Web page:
[This is a tidied up version of two comments left yesterday over at the Drink-Soaked Trots]
Anthony Cox wrote yesterday about the philosopher Karl Popper, highlighting a recent conference in Prague – Rethinking Popper – and in particular a paper by Dirk Verhofstadt titled The Liberal Testament of Karl Popper.
Verhofstadt’s essay is concerned with Popper’s views on individualism, and how this fits into the liberal tradition. It is an interesting if slightly odd discussion, but my attention was drawn to it as a result of this quote:
“In the book The Lesson of This Century Popper claims: “A free market without intervention does not and cannot exist”. Unconditional belief in freedom and a free market often lead to indifference towards people who can’t perform in society due to sickness or old age. It even leads to corrosion of the free market due to monopolies. A strong government is required to guard the free market from monopolies and price agreements. A strong government is required to defend the constitutional state and to guarantee the safety and freedom of its civilians. A strong government is required to help the sick, seniors and disabled, and to give children the educational opportunities to develop their own talents.”
Cox then goes on to comment on blogging libertarians’ appropriation of Popper for their own ends:
“I have never understood why the UK’s libertarian Samizdata site includes Popper’s text underneath a gun, when he would have found a large proportion of their politics an anathema.”
Samizdata is a right-libertarian group blog known for its trenchancy and macho stance on a number of issues. The mast head of the Samizdata website features a copy of Popper’s The Open Society and its Enemies and a pistol. Very butch. I have no intention of defending Samizdata against political attacks from the left. My interest here is in Karl Popper as a political thinker.
The Open Society is a classic text, and for very good reason. Anyone with an interest in freedom and democracy, and the poverty of historicism and holism, should read it. I cannot help thinking, however, that Popper the epistemologist is very different from Popper the political thinker, and one should be wary of giving credence to Popper’s political views based on his perceived renown as a philosopher of science.
The argument about strong government, for example, comes across to me a a bold assertion not backed up by rational argument. Popper may or may not be right, but it does not necessarily follow from his philosophical expertise that he is right in this case.
I could counter by saying that strong communities and civil society are required to guarantee the safety and freedom of citizens, and ensure the freedom of the market against systemic failings and/or human tendencies that lead to the emergence of monopolies and widespread fraud. I see strong government as filling in a void left by weak civil society.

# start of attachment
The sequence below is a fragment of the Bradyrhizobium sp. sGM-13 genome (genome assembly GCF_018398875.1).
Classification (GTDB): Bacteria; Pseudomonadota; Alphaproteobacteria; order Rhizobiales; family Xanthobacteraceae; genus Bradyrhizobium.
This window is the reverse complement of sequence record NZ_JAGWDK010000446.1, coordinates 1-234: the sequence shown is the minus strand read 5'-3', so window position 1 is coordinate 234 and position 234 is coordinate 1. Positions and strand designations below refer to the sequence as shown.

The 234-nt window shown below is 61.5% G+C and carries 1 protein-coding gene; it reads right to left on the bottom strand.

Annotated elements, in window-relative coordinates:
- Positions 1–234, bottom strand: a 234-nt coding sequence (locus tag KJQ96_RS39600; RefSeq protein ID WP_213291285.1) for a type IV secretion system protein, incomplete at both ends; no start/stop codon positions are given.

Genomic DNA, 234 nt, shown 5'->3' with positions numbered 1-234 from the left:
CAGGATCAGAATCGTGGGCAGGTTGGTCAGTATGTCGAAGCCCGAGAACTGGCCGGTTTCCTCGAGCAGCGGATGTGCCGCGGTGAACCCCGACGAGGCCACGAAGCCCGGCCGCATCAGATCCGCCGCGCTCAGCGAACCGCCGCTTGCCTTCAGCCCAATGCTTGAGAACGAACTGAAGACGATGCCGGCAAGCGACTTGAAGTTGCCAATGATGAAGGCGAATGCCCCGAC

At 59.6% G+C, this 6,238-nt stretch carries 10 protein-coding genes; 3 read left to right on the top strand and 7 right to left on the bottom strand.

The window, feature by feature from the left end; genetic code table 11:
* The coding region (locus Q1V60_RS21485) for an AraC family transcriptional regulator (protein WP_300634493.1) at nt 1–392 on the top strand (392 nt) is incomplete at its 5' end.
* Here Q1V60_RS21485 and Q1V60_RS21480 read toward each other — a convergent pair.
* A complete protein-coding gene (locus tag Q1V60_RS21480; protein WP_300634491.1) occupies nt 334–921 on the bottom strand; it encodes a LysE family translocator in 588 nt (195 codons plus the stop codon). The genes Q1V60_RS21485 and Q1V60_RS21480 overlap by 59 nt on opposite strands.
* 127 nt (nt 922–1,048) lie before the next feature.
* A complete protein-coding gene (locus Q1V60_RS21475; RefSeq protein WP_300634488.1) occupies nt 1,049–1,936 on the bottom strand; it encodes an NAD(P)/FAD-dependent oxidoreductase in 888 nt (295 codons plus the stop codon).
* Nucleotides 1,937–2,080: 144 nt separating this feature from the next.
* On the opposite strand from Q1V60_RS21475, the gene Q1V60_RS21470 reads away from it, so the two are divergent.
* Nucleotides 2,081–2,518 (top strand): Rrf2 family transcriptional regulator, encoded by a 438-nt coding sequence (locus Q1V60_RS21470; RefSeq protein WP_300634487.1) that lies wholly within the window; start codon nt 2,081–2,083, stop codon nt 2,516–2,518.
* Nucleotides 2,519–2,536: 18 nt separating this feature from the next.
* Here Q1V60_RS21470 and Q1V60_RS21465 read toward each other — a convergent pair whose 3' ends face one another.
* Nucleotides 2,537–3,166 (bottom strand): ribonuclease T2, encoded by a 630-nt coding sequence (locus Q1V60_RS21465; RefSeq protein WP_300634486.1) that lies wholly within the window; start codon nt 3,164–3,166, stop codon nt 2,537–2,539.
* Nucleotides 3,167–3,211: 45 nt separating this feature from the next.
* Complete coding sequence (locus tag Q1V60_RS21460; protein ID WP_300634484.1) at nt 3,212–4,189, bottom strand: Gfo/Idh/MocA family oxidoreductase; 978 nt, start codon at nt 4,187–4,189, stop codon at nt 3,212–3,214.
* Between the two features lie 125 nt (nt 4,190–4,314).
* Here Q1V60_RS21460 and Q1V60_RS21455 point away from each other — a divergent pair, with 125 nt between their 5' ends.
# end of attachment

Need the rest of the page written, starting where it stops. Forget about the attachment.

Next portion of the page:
My fear is that civil society in Britain is weakening now. Part of this may be due to government actively increasing its remit, but at the same time individuals and communities have a responsibility to organise for themselves, and I think we are getting lazy. No amount of bloggertarian railing against the state is going to change that.
Looking at them in a modern context, Popper’s quoted words come across to me as almost Thatcherite. During the Thatcher years, with all the privatisation, market deregulation, etc., we saw a massive increase in the power of public and private corporations, and a centralising of political power. There was nothing “libertarian” or even “liberal” about the development. It was more the emergence of a highly sophisticated kleptocracy that took advantage of the economic mess and spiritual malaise (for want of a better term) left behind by a post-war social democracy that soon ran out of creative steam. One of the results of this is the hydra-like managerialism that none of the major political parties now have the nerve to challenge.
This is a point made eloquently by Peter Ryley:
“Managerialism combines the worst of the social democratic tradition with Thatcherite centralism. However, bloggertarians get it slightly wrong. It is not the statism that is at fault but that managerialism is an instrument of domination by a political/administrative class to control workers, even including those who had formerly had the privilege of some independence, particularly public sector workers and professionals.”
Like me, Ryley regards Karl Popper as a philosopher of social democracy, and I find myself slightly puzzled by Verhofstadt’s spin on Popper’s political writings, and his attempt to claim Popper for the classical liberal tradition.
I shall conclude with a brief comment that is only partially relevant to the above discussion. But it is, I think, important given that Popper’s authority rests on his work in the philosophy of science.
Scientists today tend to regard the philosopher’s work as a hugely important contribution to a debate that has since moved on (for example, by Popper’s protégé Paul Feyerabend). The problem with Popper is that the epistemological framework he developed fails to take into account that science is done by real people, and that real people very often act in irrational ways, even if the end result is planned. Scientific inspiration is often little different from artistic inspiration. There are methods used to ensure the reliability of data and analyses, but the rules are flexible.